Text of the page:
In December 2001, 283 thousand employees had a job in which they did not earn more than the legal minimum wage. This is the equivalent of 4 percent of all employees in the Netherlands. The proportion of employees with a low wage, i.e. not more than 130 percent of the minimum wage, was much higher, at 19 percent. The hotel and restaurant and trade sectors in particular employ many low-wage workers.
Many minimum wage earners still young
While only 17 percent of all employees in the Netherlands are 24 years or younger, 42 percent of minimum wage earners fall into this age category. Compared with the total group of employees, people earning a minimum wage are therefore relatively young. This over-representation is partly caused by the fact that many young people, have flexible employment contracts, such as temporary or stand-by workers.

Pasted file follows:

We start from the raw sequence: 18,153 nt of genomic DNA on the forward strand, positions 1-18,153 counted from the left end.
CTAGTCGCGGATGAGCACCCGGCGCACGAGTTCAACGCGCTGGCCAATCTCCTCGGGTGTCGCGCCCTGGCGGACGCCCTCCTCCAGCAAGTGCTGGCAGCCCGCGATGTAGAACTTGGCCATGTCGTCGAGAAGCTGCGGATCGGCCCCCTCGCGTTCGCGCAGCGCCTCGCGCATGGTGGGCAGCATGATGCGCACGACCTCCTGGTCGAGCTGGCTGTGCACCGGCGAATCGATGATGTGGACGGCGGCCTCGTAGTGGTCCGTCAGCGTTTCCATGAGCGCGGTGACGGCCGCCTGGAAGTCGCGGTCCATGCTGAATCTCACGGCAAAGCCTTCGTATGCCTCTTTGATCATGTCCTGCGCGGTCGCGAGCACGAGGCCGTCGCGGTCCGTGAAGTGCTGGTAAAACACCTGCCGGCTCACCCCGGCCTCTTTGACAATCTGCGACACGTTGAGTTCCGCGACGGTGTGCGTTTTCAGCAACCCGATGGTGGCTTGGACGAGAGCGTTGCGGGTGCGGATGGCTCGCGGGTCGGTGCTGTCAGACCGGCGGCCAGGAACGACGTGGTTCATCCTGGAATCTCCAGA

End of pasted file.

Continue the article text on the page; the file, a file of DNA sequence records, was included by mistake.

Employees by age group, 2001
Four out of five low earners in private sector
More than 70 percent of all employees work in the private sector. The rest are employed in equal shares by the subsidised sector and the government sector. Nearly 80 percent of people earning the lowest wages were employed in the private sector; only 4 percent in the government sector.
Employees by sector, 2001
An even larger proportion of minimum wage earners are employed in the private sector: 90 percent, compared with 7 percent in the subsidised sector and 3 percent in the government sector.
Proportion of low earners per sector of industry, 2001
Largest proportions of low earners in hotel and restaurant and trade sectors
There are large differences in the proportion of low earners between the various sectors of industry. The hotel and restaurant and the trade sectors employ most low-wage workers. Nearly one in three employees in these sectors earn 130 percent of the minimum age at the most. In contrast, fewer than 10 percent of employees in public administration, education and construction fall in the category of lowest paid workers.